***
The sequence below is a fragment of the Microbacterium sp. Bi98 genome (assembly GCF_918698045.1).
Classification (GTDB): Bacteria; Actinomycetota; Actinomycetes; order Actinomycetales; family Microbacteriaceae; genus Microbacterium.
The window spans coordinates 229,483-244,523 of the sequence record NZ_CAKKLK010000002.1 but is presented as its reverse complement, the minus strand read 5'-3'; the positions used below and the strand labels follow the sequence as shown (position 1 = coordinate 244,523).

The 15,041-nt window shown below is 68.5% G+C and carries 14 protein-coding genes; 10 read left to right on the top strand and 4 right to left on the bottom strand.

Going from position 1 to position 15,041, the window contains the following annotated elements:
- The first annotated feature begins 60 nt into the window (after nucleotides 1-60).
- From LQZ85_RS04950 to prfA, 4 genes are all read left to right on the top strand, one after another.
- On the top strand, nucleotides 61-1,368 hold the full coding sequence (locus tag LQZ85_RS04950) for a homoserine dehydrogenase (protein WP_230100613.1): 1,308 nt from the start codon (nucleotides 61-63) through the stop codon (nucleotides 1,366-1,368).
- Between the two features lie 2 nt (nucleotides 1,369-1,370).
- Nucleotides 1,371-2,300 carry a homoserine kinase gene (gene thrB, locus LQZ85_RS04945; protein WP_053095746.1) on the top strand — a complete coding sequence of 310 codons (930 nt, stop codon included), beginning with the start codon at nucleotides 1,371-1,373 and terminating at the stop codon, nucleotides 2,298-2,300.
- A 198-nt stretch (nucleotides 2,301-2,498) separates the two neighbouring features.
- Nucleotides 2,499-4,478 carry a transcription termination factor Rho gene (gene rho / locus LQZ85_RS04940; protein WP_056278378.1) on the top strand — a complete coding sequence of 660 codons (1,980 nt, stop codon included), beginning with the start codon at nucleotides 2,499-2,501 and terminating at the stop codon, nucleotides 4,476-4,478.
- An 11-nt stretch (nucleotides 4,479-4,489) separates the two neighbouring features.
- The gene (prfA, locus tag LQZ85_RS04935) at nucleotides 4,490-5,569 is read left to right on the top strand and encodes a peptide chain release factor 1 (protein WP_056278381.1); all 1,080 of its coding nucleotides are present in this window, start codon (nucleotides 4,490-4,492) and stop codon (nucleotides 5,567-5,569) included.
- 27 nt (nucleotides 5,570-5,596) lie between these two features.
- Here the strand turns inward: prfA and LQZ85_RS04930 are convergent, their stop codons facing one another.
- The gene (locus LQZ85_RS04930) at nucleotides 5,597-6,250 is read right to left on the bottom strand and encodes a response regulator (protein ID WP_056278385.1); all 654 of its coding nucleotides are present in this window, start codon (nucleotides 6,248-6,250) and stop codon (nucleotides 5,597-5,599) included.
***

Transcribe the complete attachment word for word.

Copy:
The sequence below is a fragment of the Microbacterium sp. Bi98 genome (assembly GCF_918698045.1).
Classification (GTDB): Bacteria; Actinomycetota; Actinomycetes; order Actinomycetales; family Microbacteriaceae; genus Microbacterium.
The window spans coordinates 229,483-244,523 of the sequence record NZ_CAKKLK010000002.1 but is presented as its reverse complement, the minus strand read 5'-3'; the positions used below and the strand labels follow the sequence as shown (position 1 = coordinate 244,523).

The 15,041-nt window shown below is 68.5% G+C and carries 14 protein-coding genes; 10 read left to right on the top strand and 4 right to left on the bottom strand.

Going from position 1 to position 15,041, the window contains the following annotated elements:
- The first annotated feature begins 60 nt into the window (after nucleotides 1-60).
- From LQZ85_RS04950 to prfA, 4 genes are all read left to right on the top strand, one after another.
- On the top strand, nucleotides 61-1,368 hold the full coding sequence (locus tag LQZ85_RS04950) for a homoserine dehydrogenase (protein WP_230100613.1): 1,308 nt from the start codon (nucleotides 61-63) through the stop codon (nucleotides 1,366-1,368).
- Between the two features lie 2 nt (nucleotides 1,369-1,370).
- Nucleotides 1,371-2,300 carry a homoserine kinase gene (gene thrB, locus LQZ85_RS04945; protein WP_053095746.1) on the top strand — a complete coding sequence of 310 codons (930 nt, stop codon included), beginning with the start codon at nucleotides 1,371-1,373 and terminating at the stop codon, nucleotides 2,298-2,300.
- A 198-nt stretch (nucleotides 2,301-2,498) separates the two neighbouring features.
- Nucleotides 2,499-4,478 carry a transcription termination factor Rho gene (gene rho / locus LQZ85_RS04940; protein WP_056278378.1) on the top strand — a complete coding sequence of 660 codons (1,980 nt, stop codon included), beginning with the start codon at nucleotides 2,499-2,501 and terminating at the stop codon, nucleotides 4,476-4,478.
- An 11-nt stretch (nucleotides 4,479-4,489) separates the two neighbouring features.
- The gene (prfA, locus tag LQZ85_RS04935) at nucleotides 4,490-5,569 is read left to right on the top strand and encodes a peptide chain release factor 1 (protein WP_056278381.1); all 1,080 of its coding nucleotides are present in this window, start codon (nucleotides 4,490-4,492) and stop codon (nucleotides 5,567-5,569) included.
- 27 nt (nucleotides 5,570-5,596) lie between these two features.
- Here the strand turns inward: prfA and LQZ85_RS04930 are convergent, their stop codons facing one another.
- The gene (locus LQZ85_RS04930) at nucleotides 5,597-6,250 is read right to left on the bottom strand and encodes a response regulator (protein ID WP_056278385.1); all 654 of its coding nucleotides are present in this window, start codon (nucleotides 6,248-6,250) and stop codon (nucleotides 5,597-5,599) included.